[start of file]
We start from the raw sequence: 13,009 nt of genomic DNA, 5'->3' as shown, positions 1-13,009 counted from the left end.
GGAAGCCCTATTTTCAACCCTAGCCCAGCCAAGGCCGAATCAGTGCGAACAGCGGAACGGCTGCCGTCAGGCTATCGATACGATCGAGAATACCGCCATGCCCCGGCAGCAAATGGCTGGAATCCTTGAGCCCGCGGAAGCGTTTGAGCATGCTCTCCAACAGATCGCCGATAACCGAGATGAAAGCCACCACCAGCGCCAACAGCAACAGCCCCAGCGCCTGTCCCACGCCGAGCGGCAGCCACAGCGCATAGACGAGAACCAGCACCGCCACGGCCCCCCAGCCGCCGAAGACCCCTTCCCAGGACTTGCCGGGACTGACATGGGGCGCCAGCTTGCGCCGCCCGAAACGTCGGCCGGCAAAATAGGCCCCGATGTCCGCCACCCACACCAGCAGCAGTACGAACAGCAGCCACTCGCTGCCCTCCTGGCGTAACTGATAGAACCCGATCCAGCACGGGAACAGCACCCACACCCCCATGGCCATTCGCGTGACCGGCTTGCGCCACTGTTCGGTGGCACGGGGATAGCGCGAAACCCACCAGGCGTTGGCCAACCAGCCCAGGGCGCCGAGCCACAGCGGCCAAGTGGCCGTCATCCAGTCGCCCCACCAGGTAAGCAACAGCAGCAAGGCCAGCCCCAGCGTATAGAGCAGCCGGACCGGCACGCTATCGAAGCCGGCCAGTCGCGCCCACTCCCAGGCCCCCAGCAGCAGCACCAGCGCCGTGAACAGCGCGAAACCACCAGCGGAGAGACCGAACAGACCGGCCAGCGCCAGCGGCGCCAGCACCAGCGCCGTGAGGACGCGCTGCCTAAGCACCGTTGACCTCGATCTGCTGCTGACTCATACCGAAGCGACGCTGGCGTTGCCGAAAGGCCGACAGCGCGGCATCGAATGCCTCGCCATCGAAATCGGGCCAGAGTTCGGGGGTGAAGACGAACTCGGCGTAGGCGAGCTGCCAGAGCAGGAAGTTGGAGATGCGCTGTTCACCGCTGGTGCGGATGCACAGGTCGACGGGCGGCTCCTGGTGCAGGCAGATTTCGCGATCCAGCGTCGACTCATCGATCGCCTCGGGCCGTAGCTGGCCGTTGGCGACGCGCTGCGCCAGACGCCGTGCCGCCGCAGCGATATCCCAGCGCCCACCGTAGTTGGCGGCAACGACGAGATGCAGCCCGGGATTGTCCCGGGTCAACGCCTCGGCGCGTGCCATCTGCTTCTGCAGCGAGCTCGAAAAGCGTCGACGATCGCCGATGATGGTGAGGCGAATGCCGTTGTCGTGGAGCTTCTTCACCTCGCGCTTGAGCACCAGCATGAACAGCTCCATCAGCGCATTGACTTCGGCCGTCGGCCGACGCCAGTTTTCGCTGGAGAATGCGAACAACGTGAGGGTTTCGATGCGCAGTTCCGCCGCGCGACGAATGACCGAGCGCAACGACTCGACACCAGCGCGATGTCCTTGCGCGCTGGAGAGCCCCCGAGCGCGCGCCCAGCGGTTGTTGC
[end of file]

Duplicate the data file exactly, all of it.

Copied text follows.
We start from the raw sequence: 13,009 nt of genomic DNA, 5'->3' as shown, positions 1-13,009 counted from the left end.
GGAAGCCCTATTTTCAACCCTAGCCCAGCCAAGGCCGAATCAGTGCGAACAGCGGAACGGCTGCCGTCAGGCTATCGATACGATCGAGAATACCGCCATGCCCCGGCAGCAAATGGCTGGAATCCTTGAGCCCGCGGAAGCGTTTGAGCATGCTCTCCAACAGATCGCCGATAACCGAGATGAAAGCCACCACCAGCGCCAACAGCAACAGCCCCAGCGCCTGTCCCACGCCGAGCGGCAGCCACAGCGCATAGACGAGAACCAGCACCGCCACGGCCCCCCAGCCGCCGAAGACCCCTTCCCAGGACTTGCCGGGACTGACATGGGGCGCCAGCTTGCGCCGCCCGAAACGTCGGCCGGCAAAATAGGCCCCGATGTCCGCCACCCACACCAGCAGCAGTACGAACAGCAGCCACTCGCTGCCCTCCTGGCGTAACTGATAGAACCCGATCCAGCACGGGAACAGCACCCACACCCCCATGGCCATTCGCGTGACCGGCTTGCGCCACTGTTCGGTGGCACGGGGATAGCGCGAAACCCACCAGGCGTTGGCCAACCAGCCCAGGGCGCCGAGCCACAGCGGCCAAGTGGCCGTCATCCAGTCGCCCCACCAGGTAAGCAACAGCAGCAAGGCCAGCCCCAGCGTATAGAGCAGCCGGACCGGCACGCTATCGAAGCCGGCCAGTCGCGCCCACTCCCAGGCCCCCAGCAGCAGCACCAGCGCCGTGAACAGCGCGAAACCACCAGCGGAGAGACCGAACAGACCGGCCAGCGCCAGCGGCGCCAGCACCAGCGCCGTGAGGACGCGCTGCCTAAGCACCGTTGACCTCGATCTGCTGCTGACTCATACCGAAGCGACGCTGGCGTTGCCGAAAGGCCGACAGCGCGGCATCGAATGCCTCGCCATCGAAATCGGGCCAGAGTTCGGGGGTGAAGACGAACTCGGCGTAGGCGAGCTGCCAGAGCAGGAAGTTGGAGATGCGCTGTTCACCGCTGGTGCGGATGCACAGGTCGACGGGCGGCTCCTGGTGCAGGCAGATTTCGCGATCCAGCGTCGACTCATCGATCGCCTCGGGCCGTAGCTGGCCGTTGGCGACGCGCTGCGCCAGACGCCGTGCCGCCGCAGCGATATCCCAGCGCCCACCGTAGTTGGCGGCAACGACGAGATGCAGCCCGGGATTGTCCCGGGTCAACGCCTCGGCGCGTGCCATCTGCTTCTGCAGCGAGCTCGAAAAGCGTCGACGATCGCCGATGATGGTGAGGCGAATGCCGTTGTCGTGGAGCTTCTTCACCTCGCGCTTGAGCACCAGCATGAACAGCTCCATCAGCGCATTGACTTCGGCCGTCGGCCGACGCCAGTTTTCGCTGGAGAATGCGAACAACGTGAGGGTTTCGATGCGCAGTTCCGCCGCGCGACGAATGACCGAGCGCAACGACTCGACACCAGCGCGATGTCCTTGCGCGCTGGAGAGCCCCCGAGCGCGCGCCCAGCGGTTGTTGC